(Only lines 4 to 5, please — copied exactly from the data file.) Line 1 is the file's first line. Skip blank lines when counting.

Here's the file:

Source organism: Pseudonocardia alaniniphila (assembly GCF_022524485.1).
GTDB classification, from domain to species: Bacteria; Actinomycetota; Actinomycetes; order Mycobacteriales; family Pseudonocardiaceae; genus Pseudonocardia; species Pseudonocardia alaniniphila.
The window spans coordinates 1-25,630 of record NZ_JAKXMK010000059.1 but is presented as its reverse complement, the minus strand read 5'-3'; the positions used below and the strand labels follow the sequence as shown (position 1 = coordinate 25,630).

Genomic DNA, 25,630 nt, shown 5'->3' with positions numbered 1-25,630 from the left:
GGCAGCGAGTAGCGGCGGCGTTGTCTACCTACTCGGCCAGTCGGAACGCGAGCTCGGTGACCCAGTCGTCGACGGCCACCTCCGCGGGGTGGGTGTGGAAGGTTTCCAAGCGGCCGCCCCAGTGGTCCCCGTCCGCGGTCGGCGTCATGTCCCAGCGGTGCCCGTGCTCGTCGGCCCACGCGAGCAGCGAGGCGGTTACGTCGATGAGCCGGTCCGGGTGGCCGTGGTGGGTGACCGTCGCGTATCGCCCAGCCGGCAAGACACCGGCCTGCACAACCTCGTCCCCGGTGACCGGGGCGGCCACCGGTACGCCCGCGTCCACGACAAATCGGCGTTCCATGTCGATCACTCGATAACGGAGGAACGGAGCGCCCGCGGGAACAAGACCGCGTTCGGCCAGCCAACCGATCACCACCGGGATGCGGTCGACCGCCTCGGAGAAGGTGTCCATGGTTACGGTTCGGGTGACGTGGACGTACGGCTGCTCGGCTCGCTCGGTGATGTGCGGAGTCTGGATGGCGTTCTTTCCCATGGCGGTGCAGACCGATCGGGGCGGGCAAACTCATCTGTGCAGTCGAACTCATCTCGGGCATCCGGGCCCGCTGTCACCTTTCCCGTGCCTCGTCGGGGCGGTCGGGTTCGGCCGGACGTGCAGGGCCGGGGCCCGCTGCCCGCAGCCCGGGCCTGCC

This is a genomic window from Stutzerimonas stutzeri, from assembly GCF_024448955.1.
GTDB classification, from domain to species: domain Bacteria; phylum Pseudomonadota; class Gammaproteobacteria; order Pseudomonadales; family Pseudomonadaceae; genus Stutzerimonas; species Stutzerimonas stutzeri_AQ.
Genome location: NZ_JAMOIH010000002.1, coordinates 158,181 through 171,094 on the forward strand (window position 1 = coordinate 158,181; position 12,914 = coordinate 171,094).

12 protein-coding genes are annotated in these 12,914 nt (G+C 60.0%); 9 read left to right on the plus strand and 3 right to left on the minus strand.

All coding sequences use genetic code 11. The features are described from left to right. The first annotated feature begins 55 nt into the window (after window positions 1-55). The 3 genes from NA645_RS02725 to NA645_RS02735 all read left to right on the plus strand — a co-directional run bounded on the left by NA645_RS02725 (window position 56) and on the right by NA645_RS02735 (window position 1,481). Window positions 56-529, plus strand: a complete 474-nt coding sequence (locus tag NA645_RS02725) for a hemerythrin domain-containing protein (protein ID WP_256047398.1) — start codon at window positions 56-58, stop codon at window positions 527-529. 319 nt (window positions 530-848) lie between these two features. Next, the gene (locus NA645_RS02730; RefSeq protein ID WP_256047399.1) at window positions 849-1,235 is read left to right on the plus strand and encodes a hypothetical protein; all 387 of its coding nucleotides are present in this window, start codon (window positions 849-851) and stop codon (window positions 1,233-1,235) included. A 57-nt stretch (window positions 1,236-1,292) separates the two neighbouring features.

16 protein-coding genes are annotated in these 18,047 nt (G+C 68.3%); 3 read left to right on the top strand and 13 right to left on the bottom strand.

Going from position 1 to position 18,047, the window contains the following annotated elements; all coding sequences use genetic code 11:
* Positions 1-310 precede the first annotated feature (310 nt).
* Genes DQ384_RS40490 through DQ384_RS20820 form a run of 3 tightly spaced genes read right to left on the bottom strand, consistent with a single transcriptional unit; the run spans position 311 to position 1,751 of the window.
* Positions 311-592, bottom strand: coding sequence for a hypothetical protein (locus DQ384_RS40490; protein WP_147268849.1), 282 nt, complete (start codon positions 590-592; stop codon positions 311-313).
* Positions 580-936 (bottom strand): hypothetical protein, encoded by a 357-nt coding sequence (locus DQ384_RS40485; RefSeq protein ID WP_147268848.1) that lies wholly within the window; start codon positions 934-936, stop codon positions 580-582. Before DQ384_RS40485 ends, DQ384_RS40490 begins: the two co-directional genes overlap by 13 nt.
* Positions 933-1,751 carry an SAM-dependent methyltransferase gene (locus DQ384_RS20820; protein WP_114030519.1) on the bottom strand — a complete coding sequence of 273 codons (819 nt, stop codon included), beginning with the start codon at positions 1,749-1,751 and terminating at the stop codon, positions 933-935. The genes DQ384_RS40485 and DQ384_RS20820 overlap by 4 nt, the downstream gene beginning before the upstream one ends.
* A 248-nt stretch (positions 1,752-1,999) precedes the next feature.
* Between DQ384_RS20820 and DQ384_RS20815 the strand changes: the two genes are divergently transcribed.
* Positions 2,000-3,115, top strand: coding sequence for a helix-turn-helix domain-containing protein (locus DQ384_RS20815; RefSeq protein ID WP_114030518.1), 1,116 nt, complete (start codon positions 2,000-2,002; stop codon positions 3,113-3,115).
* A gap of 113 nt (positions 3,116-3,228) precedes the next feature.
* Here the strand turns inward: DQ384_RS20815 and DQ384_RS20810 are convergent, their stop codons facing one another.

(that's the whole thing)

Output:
Genomic DNA, 25,630 nt, shown 5'->3' with positions numbered 1-25,630 from the left:
GGCAGCGAGTAGCGGCGGCGTTGTCTACCTACTCGGCCAGTCGGAACGCGAGCTCGGTGACCCAGTCGTCGACGGCCACCTCCGCGGGGTGGGTGTGGAAGGTTTCCAAGCGGCCGCCCCAGTGGTCCCCGTCCGCGGTCGGCGTCATGTCCCAGCGGTGCCCGTGCTCGTCGGCCCACGCGAGCAGCGAGGCGGTTACGTCGATGAGCCGGTCCGGGTGGCCGTGGTGGGTGACCGTCGCGTATCGCCCAGCCGGCAAGACACCGGCCTGCACAACCTCGTCCCCGGTGACCGGGGCGGCCACCGGTACGCCCGCGTCCACGACAAATCGGCGTTCCATGTCGATCACTCGATAACGGAGGAACGGAGCGCCCGCGGGAACAAGACCGCGTTCGGCCAGCCAACCGATCACCACCGGGATGCGGTCGACCGCCTCGGAGAAGGTGTCCATGGTTACGGTTCGGGTGACGTGGACGTACGGCTGCTCGGCTCGCTCGGTGATGTGCGGAGTCTGGATGGCGTTCTTTCCCATGGCGGTGCAGACCGATCGGGGCGGGCAAACTCATCTGTGCAGTCGAACTCATCTCGGGCATCCGGGCCCGCTGTCACCTTTCCCGTGCCTCGTCGGGGCGGTCGGGTTCGGCCGGACGTGCAGGGCCGGGGCCCGCTGCCCGCAGCCCGGGCCTGCC